Lewis University Adele Fay Williams Collection of Drawings and Prints (Lewis University)
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Downtown Joliet on a rainy night 1929
Downtown Joliet on a rainy night 1929
TitleDowntown Joliet on a rainy night 1929
CreatorWilliams, Adele Fay
Date of the DrawingJanuary 13, 1929
DescriptionDrawing of downtown Joliet and the Rialto Theatre on a rainy night. This drawing by Adele Fay Williams was done from her office in the Herald News Building on January 13, 1929. - Donated by Katherine Woodruff Barnes
Title of ArticleFrom our window
Date of ArticleJanuary 13, 1929
Transcript of the ArticleFrom the Joliet Herald-News Sunday January 13, 1929 -

Adele Fay Williams, Herald-News artist and writer, made this interesting sketch from a window in the editorial department of the Herald-News, looking northwest…It shows how Joliet's downtown district appears on a rainy night.
"Joliet is a fairyland when it rains.
Did you ever look at the world on a rainy night? Not the world of nature unadorned where drooping trees and bushes bow to the showers, and flowers close their eyes until it is all over. But the streets of the city-any street in any city, become ineffably beautiful when it rains, contrary to expressed opinions of the man on the street and also of the fine lady who is caught in the shower.
But the beauty of the world is multiplied infinitely when it rains, especially at night. Every ray of light from the electric signs, from the street lamps, and the colored ornaments and the window lights find themselves repeated again and again in every rain drop, and reflected in deep, endless perspectives that seem to dive below the surface of the street. And every moving figure or group or automobile or bus or street car adds something of gayety and sparkle to the scene.
Practice Is Needed.
Of course you must practice looking for beauty a few times before you'll become apt at finding it. But practice makes perfect, and the more you look for that intangible thing called beauty, the sooner you'll find it.
To be sure it is a habit, if not a tradition, to say that a gray day is gloomy and gives you the weeps. And it seems also to be a tradition that a rainy day is just wretched, damp, soggy, uncomfortable and contrary to all joy in life.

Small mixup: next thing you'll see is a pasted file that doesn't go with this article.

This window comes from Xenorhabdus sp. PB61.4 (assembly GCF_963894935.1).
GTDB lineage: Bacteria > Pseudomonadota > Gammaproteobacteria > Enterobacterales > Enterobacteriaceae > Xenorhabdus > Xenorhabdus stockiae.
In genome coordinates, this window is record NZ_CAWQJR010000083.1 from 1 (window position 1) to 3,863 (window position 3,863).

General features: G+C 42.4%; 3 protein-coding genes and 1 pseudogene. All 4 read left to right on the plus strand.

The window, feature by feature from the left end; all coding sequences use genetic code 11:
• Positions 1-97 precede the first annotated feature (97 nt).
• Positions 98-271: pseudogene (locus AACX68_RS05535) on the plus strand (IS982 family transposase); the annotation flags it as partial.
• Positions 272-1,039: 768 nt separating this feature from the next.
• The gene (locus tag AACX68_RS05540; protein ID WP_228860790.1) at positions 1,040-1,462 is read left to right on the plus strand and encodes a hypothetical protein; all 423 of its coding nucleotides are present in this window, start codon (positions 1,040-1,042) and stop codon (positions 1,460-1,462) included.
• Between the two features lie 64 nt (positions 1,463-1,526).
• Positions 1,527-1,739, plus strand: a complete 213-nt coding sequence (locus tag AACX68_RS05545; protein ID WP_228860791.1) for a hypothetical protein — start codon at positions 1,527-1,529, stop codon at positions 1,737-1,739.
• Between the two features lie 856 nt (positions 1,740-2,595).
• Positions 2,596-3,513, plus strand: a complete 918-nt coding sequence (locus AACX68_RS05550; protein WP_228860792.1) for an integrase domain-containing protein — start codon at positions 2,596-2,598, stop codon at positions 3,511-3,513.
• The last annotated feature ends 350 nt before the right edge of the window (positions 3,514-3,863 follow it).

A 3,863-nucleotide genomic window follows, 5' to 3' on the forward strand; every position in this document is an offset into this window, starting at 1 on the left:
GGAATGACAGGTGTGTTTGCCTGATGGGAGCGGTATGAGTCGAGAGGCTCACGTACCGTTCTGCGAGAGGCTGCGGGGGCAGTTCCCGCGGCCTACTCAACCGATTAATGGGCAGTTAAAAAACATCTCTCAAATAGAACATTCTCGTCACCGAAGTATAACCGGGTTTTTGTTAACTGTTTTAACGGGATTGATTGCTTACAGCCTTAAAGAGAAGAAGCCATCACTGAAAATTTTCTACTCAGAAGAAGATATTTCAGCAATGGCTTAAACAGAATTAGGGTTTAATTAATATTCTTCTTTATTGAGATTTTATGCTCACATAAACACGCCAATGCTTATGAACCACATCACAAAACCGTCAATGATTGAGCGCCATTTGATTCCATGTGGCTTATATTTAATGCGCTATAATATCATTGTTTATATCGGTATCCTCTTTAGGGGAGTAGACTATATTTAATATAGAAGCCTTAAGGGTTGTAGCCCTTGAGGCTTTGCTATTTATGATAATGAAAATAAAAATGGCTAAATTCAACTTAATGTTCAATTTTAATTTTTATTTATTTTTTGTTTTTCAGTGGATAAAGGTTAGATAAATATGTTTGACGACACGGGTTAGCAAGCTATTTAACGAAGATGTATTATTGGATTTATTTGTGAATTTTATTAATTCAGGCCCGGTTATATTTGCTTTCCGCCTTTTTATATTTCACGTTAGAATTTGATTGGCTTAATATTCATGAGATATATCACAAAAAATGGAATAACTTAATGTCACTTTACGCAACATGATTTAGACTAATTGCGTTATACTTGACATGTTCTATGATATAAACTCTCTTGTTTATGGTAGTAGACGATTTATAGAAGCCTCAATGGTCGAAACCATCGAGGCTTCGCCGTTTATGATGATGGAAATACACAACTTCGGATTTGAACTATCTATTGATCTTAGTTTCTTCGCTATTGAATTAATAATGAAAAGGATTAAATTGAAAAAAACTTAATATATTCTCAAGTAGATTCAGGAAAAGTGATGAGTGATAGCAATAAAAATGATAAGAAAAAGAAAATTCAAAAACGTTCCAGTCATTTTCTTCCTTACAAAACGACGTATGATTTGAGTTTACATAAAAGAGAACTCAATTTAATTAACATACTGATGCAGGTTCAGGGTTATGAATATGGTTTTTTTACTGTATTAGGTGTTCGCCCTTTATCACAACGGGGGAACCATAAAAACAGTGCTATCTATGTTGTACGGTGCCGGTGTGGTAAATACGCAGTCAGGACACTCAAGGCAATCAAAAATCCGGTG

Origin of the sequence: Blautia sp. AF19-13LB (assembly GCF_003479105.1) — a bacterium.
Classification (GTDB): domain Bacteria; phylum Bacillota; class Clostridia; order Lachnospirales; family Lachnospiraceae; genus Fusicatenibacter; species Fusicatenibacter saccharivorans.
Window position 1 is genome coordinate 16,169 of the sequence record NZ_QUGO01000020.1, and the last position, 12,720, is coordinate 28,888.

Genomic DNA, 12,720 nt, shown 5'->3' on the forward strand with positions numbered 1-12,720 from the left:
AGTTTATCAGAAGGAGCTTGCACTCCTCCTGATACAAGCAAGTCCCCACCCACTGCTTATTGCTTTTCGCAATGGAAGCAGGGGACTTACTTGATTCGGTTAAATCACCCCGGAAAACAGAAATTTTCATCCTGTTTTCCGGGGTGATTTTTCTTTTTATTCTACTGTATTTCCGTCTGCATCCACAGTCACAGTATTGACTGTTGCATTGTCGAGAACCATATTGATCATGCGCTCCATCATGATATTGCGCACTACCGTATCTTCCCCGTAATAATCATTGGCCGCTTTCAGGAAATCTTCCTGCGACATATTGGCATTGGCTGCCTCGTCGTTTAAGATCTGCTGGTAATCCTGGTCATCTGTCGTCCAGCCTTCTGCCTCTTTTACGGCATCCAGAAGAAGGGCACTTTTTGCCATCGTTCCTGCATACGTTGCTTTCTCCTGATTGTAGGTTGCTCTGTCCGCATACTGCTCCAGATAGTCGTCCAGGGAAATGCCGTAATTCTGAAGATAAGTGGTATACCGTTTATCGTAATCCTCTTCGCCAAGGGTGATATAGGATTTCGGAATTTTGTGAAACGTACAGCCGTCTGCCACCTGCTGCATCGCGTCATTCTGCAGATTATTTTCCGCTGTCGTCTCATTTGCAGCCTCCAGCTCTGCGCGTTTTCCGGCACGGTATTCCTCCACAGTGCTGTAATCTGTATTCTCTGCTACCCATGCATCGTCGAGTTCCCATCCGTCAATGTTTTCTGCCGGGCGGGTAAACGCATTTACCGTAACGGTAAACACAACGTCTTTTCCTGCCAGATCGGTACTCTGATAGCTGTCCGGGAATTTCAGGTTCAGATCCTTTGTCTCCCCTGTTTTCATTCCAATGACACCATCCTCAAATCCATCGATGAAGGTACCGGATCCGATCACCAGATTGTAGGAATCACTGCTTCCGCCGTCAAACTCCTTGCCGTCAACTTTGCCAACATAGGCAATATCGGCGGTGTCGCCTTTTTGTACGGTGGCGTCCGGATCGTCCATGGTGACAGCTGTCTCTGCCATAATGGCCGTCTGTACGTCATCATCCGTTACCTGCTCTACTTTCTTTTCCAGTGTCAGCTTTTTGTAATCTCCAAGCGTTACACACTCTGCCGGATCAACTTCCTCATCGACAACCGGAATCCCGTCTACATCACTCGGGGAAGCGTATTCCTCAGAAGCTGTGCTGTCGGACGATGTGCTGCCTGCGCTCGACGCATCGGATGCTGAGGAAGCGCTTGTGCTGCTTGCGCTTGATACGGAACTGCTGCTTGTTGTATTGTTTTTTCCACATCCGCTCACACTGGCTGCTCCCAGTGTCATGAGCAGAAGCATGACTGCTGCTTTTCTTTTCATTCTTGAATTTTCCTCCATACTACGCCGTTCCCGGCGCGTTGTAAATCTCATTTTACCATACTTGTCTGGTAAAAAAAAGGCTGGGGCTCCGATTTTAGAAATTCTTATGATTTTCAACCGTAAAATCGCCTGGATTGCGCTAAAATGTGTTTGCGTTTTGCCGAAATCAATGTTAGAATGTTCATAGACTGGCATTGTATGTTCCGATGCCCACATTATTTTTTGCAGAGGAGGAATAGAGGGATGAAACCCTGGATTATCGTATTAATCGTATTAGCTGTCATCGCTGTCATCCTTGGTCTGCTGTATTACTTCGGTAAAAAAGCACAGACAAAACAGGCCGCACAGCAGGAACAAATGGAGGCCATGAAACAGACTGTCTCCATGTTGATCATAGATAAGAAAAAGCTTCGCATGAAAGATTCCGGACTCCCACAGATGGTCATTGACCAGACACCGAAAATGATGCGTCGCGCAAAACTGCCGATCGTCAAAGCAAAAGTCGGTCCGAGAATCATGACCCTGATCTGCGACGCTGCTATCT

All you can think of is whether the rain drops are interfering with some chosen plan or spoiled your best frock or shoes or complexion.
Details Are Obliterated.
The sketch in an adjoining column is an impression in black and white of Scott street from a second story north window of the Herald-News last Wednesday evening when, contrary to the season's habit, it poured and poured and poured.
When you are really opening your eyes upon such a scene of the night as say Scott street, you find, surprisingly that while its beauty is actively multiplied, most of its details have gone a glimmering, where-you know not.
You can scarcely tell where one thing ends and the next thing begins. You find the edges of dark buildings against a gray sky are beautifully blurred and inconsequent. You know they are there but you cannot so to speak, put your finger on them.
Myriad Light Rays.
Every outline trembles in the myriad light rays flashing in more myriads of raindrops. It is delightful to watch if you try it for a while. Light is always fascinating and more so when rendered visible upon mysterious objects half disappearing into the mist. St. Anthony's Catholic church in the right foreground of the sketch is merely a dark mass that gives value by its very massiveness to the moving parade of the street, its flickering lights in the rain, coming to a climax in the more brilliant light of the Louis Joliet hotel electric sign, also flickering in the distance.
Element of Mystery.
All this deals with the beauty that can be found anywhere in the most commonplace things around us. It does not deal with the literary aspect, the mysterious suggestiveness of dark shadows, dark figures against the light.
The literary side is quite another story, a story that may be grave or gay, interesting or commonplace, careless or menacing, dangerous or inviting or both. It may suggest important mysteries, hidden lairs, forbidden haunts of crime or poverty or despair.
Scott street, of course, with its churches and hotels, its Rialto towering at the left, its Elks' club, stores and offices, its many big buildings can only suggest gayety, happiness and prosperity."
SubjectWilliams, Adele Fay
Joliet (Ill.) -- History
Rialto Theatre -- Joliet (Ill.) -- History
SourceClick on this link for more historical information on the Joliet area - http://www.lewisu.edu/imcanal
Publisher (Digital)Lewis University
RightsAll rights held by Lewis University. For permission to reproduce, distribute, or otherwise use this image, please contact the Howard and Lois Adelmann Regional History Collection at Lewis University at 815-836-5665.
CollectionAdele Fay Williams Collection of Drawings and Prints (Lewis University)
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